First U.S. Skier in World Cup Red Group
Legendary Kris Freeman, 37, is hanging up the skis following an amazing 18-year career and a legacy that includes five Olympic Games, 17 U.S. cross-country-ski National titles, multiple top-10 results on the World Cup, a fourth at the FIS Nordic Worlds and gold in the 30km at the inaugural U23 Nordic World Championships in 2003.
Diagnosed with Type 1 diabetes at the age of 19, Freeman, a New Hampshire native, spent his career inspiring others while educating the rest of the world on the possibilities for those suffering with this disease.
At an early age, he was already looking to follow in the footsteps of his brother, former U.S. Olympian Justin Freeman, and showed unbelievable potential in his initial few seasons of cross-country racing. He won his first National Championship title in the men’s 30km Classic in 2000 and raced on the U.S. Ski Team (USST) from 2002 to 2013.
It was prior to the 2002 Olympics, while undergoing regular blood work for the USST, that he tested positive for Type 1 diabetes. When the team doctor told him that it would not be possible for him to compete, he took it upon himself to find new doctors, learn everything he could about the disease and continued to race at the highest international level.
Freeman understood that it would take an enormous amount of work to even compete at that level and so collaborated with Zack Caldwell from Caldwell Sport, whom he’d met during his formative ski years while attending the University of Vermont. The duo painstakingly regulated and monitored Freeman’s blood-sugar levels and developed specific training programs and a regimen to help him realize his dreams.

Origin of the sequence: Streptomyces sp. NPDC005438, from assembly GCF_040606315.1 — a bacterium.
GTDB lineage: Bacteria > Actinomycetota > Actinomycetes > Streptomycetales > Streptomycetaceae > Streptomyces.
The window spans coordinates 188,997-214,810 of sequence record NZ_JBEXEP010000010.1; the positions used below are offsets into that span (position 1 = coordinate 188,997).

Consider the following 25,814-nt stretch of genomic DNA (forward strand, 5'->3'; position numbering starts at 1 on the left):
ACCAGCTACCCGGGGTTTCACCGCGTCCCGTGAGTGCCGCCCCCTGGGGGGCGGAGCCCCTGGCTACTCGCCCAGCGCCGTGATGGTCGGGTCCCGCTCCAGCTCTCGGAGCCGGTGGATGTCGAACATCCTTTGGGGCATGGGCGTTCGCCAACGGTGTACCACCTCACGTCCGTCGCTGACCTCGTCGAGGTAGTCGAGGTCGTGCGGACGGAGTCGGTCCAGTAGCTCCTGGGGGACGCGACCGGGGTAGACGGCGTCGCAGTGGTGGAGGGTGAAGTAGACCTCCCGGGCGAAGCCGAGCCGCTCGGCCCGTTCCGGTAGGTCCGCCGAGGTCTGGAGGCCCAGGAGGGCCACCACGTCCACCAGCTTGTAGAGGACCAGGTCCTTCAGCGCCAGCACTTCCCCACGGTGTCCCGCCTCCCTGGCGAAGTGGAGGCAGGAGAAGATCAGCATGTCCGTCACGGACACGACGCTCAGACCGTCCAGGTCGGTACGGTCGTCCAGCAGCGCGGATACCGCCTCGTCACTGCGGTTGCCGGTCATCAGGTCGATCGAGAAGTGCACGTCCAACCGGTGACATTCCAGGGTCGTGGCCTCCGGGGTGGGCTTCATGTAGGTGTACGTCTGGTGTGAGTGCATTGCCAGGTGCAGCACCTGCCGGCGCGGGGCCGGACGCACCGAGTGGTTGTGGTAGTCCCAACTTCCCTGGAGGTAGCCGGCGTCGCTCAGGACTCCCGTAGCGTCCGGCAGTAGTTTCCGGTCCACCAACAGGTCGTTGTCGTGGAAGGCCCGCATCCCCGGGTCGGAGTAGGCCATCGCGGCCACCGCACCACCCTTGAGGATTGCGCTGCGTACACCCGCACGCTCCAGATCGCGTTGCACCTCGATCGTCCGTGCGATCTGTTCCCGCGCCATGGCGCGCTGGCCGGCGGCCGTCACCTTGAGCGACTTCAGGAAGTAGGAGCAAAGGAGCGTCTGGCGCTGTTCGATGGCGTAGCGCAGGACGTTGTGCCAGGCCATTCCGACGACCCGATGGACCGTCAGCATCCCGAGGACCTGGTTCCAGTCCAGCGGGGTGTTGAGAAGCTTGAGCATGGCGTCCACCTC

In such a high-stress environment, Freeman would often times require multiple Omnipods (an insulin-delivery system) to regulate his insulin levels, and he held himself to an unbelievably strict diet prior to competition.
He was able to manage and overcome the challenges and was the dominant U.S. distance skier at the senior level for 16 years, playing a pivotal role in the success of the USST. He achieved in his career what others could only dream of, being the first American to qualify for the “Red Group,” and so becoming one of the top 30 athletes on the World Cup circuit.
His marquee race was the 15km Classic, and he finished just off the podium in fourth at the 2003 Worlds in Val di Fiemme, Italy and again in 2009 at Liberec, Czech Republic, which remains one of his most memorable results, as Team USA took home multiple podiums in Nordic-combined, ski jumping and cross-country skiing at those World Championships.
To this day, Freeman’s goal is to overturn misinformation on Type 1 diabetes, and he continually works with multiple diabetes’ foundations to raise awareness and funding for the disease. While stepping away from the Professional cross-country-ski scene, he now takes on the role of father with his wife, Amber, to perhaps foster the next generation of Freemans in the sport.
A Type 1 diabetic, Kris Freeman earned 17 cross-country-ski National titles and was the dominant U.S. distance skier at the senior level for 16 years.